8. Problems with wild strains

Wine obtained with pure culture fermentation of non-Saccharomyces yeast may show several problems, due to their fermentative behaviour or metabolite compounds production. Non-Saccharomyces yeasts can produce several secondary compounds, such as acetic acid, acetaldehyde, acetoin and ethyl acetate, compounds which are undesirable even at low concentrations. They also cause the presence of off-odours, such as ethyl and vinyl phenols, generally produced by Brettanomyces spp. and/or Dekkera spp. [83]. In addition, the majority of the non-Saccharomyces strains lack of good fermentative parameters, i.e., poor SO2 resistance, low power and rate of fermentation. Nevertheless, some negative traits of non-Saccharomyces yeasts may not be expressed or could be modified during multi-starters fermentations in the presence of S. cerevisiae strains [31].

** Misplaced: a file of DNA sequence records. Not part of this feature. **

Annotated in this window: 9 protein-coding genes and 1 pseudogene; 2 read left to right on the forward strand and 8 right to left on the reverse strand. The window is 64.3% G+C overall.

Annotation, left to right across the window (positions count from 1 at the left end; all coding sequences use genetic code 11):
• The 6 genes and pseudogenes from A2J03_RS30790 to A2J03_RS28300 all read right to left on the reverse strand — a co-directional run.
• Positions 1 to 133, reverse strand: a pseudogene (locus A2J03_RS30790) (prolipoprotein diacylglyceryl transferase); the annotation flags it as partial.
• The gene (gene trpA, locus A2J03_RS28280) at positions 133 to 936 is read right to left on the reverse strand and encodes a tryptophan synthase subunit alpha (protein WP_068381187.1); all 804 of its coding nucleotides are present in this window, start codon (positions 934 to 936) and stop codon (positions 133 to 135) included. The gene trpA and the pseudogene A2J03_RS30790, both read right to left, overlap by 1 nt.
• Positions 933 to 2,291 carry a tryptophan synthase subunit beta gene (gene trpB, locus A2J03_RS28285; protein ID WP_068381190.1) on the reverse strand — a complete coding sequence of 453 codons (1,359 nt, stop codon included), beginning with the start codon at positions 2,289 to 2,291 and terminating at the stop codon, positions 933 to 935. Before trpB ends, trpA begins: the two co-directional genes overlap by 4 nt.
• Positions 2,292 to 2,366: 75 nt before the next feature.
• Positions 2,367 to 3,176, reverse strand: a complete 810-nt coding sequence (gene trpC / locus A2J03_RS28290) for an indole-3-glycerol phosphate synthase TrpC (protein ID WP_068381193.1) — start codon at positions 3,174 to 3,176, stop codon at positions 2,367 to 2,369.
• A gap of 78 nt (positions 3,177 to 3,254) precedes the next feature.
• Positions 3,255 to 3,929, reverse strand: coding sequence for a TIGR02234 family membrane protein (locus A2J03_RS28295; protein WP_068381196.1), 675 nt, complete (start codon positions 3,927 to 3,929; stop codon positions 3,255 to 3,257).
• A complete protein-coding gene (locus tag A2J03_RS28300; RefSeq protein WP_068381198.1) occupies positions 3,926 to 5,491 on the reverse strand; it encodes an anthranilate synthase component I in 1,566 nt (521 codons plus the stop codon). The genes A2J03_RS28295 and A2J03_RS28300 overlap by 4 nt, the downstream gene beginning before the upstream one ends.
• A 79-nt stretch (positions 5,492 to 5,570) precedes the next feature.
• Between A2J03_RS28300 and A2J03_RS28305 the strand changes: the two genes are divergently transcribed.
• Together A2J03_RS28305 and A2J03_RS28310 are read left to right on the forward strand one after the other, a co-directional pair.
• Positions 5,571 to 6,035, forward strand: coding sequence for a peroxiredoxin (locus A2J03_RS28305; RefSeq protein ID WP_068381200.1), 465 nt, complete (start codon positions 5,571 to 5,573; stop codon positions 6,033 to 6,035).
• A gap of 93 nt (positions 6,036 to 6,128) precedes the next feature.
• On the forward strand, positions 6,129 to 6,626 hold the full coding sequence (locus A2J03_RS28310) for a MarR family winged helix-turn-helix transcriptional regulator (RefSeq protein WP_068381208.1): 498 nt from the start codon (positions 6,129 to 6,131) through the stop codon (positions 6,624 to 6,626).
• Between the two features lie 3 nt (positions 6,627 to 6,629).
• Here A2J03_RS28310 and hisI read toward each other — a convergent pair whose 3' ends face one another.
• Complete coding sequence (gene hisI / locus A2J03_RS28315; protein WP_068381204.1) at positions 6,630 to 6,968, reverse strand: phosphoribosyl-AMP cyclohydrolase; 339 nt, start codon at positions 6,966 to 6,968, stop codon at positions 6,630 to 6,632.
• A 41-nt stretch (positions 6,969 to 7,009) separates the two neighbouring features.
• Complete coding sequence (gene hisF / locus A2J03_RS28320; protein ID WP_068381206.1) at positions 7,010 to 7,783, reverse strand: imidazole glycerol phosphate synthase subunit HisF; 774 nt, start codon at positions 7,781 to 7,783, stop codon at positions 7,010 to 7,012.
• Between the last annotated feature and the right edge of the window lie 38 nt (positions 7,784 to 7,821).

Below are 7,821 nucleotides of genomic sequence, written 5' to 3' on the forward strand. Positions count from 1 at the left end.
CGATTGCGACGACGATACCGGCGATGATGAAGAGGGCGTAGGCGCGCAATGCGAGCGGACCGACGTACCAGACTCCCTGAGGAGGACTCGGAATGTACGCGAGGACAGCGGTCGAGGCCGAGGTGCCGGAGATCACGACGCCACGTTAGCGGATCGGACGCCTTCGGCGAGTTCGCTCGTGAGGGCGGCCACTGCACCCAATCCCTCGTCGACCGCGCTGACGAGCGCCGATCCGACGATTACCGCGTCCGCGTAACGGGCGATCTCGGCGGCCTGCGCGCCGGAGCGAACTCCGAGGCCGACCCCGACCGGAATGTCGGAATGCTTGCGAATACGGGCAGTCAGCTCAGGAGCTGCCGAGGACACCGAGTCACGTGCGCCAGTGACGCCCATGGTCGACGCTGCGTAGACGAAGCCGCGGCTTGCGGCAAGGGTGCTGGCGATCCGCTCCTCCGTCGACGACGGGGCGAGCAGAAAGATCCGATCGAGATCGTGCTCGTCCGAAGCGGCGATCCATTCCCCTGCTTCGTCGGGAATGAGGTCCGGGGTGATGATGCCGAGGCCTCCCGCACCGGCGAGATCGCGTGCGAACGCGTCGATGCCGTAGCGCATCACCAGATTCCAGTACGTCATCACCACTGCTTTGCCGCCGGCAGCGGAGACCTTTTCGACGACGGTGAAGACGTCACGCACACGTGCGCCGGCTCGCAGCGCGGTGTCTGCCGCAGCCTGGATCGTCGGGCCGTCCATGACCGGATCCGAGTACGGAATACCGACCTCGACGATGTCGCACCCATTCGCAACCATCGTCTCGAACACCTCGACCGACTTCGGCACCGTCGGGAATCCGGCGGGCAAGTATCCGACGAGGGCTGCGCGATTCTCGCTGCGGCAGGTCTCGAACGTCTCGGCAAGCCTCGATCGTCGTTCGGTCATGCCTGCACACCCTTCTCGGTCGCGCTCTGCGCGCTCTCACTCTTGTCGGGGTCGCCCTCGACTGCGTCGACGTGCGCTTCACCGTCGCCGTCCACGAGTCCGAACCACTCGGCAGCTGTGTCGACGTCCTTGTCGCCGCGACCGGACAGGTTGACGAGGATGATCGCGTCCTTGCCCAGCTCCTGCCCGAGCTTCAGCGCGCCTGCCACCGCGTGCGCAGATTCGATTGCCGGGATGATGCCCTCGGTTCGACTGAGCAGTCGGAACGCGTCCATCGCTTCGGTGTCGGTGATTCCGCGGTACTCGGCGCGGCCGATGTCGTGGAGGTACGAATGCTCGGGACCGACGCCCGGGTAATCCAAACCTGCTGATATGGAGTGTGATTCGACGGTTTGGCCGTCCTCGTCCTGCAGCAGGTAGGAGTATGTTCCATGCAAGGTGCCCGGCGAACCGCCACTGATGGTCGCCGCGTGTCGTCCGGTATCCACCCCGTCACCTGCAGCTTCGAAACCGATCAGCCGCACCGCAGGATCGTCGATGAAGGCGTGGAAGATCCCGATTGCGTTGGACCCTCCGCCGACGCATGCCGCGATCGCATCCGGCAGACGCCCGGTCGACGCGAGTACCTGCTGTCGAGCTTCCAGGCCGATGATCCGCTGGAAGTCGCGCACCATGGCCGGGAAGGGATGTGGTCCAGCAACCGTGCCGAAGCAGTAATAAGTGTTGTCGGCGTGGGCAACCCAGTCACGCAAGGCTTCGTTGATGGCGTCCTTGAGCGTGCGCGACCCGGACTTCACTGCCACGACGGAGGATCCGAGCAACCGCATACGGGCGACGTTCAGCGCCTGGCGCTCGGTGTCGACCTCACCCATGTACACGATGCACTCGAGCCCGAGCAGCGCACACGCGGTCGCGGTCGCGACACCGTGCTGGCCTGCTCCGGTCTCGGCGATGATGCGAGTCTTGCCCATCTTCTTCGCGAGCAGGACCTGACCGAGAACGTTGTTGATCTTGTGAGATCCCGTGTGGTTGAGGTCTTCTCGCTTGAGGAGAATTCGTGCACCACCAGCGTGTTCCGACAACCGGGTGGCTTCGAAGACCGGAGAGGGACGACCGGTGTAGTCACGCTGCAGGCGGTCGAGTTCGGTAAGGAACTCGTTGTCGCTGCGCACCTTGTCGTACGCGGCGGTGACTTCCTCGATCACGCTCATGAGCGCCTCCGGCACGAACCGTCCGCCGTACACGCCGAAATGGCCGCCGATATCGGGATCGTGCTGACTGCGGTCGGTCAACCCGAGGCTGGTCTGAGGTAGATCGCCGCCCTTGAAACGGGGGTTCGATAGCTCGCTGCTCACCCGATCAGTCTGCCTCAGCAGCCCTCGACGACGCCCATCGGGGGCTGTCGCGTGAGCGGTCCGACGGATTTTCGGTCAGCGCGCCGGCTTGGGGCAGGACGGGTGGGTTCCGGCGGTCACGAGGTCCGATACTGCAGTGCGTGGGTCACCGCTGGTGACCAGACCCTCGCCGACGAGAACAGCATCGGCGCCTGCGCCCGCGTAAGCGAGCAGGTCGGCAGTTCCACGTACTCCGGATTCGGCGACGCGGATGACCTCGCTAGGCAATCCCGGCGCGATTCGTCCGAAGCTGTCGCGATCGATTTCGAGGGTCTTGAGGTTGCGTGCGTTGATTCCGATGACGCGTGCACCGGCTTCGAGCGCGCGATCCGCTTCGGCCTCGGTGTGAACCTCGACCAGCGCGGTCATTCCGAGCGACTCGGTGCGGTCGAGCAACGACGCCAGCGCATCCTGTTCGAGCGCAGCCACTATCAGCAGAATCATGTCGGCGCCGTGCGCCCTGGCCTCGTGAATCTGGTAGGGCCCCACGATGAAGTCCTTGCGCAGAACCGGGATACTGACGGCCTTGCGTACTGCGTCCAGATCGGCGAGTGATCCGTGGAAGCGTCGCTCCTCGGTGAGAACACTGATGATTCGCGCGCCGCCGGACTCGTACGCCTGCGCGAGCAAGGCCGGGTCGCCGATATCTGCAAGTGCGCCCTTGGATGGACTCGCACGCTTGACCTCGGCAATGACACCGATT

Similarly, spoilage species of LAB, AAB and, occasionally, Bacillus and Clostridium species may grow in wines during storage in the cellar and after bottling [59]. Their growth is probably encouraged by nutrients released by autolysis of wine Yeasts, as well as O. oeni strains [84]. Fornachon [85] reported that the spoilage yeasts, Pichia spp., Saccharomycodes ludwigii and Candida pulcherrima, showed an inhibitory activity towards spoilage LAB (i.e. Lactobacillus hilgardii, Lactobacillus brevis, Leuconostoc mesenteroides) which could be caused by the toxic concentrations of sulphur dioxide produced by the above mentioned yeasts.